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05Aug

Data Mining for Supply Chain Management

Introduction

Market turbulence arising from factors such as rapid introduction and customization of products, difficult design  specification, and customer shifts make continuous contact with customers and suppliers through supply chain integration most important. In this global competitive environment, an organization’s supply chain agility directly impacts its ability to produce, and deliver innovative products to their customers in a timely and cost effective manner. Furthermore, as competition intensified, efforts to reduce cost through just-in-time purchasing, scheduling and distribution, led to more frequent monitoring of specified and delivered quality, schedules and other customer expectations as a routine process.

There is a need to address the agility of the market demands by keeping the supply chain flexible, adaptable and sustainable. The agilistic supply chain should also be profitable to the organization in terms of producing by eliminating the waste which includes time. The agility emphasis more on customization and very less on the efficiency, hence the necessity of Lean methodology into the supply chain. Leanness develops a value stream to eliminate all waste, including time, and to ensure a level schedule. While the beneficial impact of supply chain agility and the lean methodology is generally acknowledged, very little research exists to date addressing how an organization can achieve supply chain agility by integrating lean concepts.

Supply chain comprises the flow of products, information, and money. In traditional supply chain management, business processes are disconnected from stock control and, as a result, inventory is the direct output of incomplete information. The focus of contemporary supply chain management is to organize, plan, and implement these flows. First, at the organizational level, products are manufactured, transported, and stored based on the customers’ needs. Second, planning and control of component production, storage, and transport are managed using central supply management and replenished through centralized procurement. Third, the implementation of the supply chain involves the entire cycle from the order entry process to order fulfillment and delivery. Data mining can create a better match between supply and demand, reducing or sometimes even eliminating the stocks.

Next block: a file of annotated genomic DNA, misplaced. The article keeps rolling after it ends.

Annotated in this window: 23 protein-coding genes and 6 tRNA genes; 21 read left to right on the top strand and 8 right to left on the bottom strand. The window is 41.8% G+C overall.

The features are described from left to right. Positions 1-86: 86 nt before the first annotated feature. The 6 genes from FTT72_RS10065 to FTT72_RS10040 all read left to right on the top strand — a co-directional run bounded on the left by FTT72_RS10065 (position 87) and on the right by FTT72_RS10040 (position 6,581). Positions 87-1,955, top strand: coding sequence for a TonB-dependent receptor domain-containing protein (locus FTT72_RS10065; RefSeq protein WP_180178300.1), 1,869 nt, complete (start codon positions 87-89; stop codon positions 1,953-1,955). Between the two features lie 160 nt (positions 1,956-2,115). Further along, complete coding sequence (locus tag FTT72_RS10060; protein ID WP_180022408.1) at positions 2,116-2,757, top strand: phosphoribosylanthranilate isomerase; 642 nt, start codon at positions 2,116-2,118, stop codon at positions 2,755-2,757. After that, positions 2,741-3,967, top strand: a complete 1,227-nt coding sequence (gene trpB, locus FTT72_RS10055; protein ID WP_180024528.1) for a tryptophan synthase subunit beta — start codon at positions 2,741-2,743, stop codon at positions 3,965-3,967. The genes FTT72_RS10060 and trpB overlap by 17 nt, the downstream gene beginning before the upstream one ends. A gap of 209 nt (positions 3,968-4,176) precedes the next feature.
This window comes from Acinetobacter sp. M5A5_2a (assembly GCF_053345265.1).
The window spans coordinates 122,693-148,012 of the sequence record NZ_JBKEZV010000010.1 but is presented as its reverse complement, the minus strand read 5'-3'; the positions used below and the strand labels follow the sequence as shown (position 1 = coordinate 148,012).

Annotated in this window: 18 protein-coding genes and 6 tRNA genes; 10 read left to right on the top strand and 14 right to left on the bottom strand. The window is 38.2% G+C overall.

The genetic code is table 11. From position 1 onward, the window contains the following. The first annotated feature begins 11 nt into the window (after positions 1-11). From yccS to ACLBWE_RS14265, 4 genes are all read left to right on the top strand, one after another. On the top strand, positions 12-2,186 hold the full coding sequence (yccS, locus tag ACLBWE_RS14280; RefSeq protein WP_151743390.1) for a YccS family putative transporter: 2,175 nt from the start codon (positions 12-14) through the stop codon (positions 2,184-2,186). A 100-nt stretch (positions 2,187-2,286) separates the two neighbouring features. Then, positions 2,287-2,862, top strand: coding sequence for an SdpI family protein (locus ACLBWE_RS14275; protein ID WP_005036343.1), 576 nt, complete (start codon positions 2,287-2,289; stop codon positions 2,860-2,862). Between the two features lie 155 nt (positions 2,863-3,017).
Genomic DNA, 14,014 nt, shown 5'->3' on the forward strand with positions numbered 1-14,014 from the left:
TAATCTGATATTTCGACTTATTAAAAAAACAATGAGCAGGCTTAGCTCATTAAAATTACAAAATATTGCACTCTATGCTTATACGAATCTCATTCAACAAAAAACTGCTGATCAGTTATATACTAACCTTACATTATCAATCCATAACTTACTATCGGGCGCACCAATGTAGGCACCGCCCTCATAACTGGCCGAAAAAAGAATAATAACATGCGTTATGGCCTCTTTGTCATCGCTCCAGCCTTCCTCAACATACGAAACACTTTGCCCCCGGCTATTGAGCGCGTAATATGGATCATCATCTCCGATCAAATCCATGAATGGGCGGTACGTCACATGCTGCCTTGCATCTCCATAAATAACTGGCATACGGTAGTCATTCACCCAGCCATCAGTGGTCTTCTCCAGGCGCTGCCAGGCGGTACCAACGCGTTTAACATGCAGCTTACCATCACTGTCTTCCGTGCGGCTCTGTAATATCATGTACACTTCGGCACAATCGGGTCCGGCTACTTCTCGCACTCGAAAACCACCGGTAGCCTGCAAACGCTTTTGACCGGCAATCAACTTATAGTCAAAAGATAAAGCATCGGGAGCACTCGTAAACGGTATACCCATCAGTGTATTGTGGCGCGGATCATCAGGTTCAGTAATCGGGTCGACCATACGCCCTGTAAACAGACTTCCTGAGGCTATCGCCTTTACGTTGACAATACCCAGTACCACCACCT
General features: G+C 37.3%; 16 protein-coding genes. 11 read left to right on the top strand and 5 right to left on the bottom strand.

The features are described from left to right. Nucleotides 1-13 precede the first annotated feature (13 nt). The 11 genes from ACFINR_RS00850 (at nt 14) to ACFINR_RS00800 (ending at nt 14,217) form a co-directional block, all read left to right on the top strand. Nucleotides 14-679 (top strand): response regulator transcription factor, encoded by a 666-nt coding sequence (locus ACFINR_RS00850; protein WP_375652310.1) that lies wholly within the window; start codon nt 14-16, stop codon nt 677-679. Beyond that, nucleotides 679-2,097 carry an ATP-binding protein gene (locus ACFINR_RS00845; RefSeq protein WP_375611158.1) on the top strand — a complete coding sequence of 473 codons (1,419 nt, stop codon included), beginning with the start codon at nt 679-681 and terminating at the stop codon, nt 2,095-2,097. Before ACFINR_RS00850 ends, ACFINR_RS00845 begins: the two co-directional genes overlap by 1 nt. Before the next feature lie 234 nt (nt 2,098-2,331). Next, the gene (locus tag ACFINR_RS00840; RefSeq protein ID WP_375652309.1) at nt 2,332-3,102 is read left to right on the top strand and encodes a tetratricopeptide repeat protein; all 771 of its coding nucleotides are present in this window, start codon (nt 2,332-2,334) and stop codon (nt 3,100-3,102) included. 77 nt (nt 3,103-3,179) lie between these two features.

Data Mining

Data mining thus has become an indispensable tool in understanding needs, preferences, and behaviors of customers. It is also used in pricing, promotion, and product development. Conventionally, data mining techniques have been used in banking, insurance, and retail business. This is largely because of the fact that the implementation of these techniques showed quick returns. Data mining is being used for customer profiling where characteristics of good customers are identified with the goals of predicting new customers and helping marketing departments target new prospects. The effectiveness of sales promotions/ product positioning can be analyzed using market-basket analysis to determine which products are purchased together or by an individual over time, which products to stock in a particular store, and where to place products in each store. In addition, data mining is used in a variety of other industries such as the financial, healthcare, and telecommunications industry, among others.

There are a lot of opportunities and applications of data mining even beyond the obvious. One of the potential areas is “Supply Chain Management.” One of the realities of the demand and supply in the manufacturing industry is that no matter how well balanced a system is, there is an element of uncertainty that creates a mismatch between demand and supply. The objective of this article is to identify those areas in the supply chain where most of the uncertainty exists and to determine suitable datamining methods to accurately predict uncertainty. The underlying assumption of this paper is that a data warehouse has been implemented before the data-mining techniques can be applied.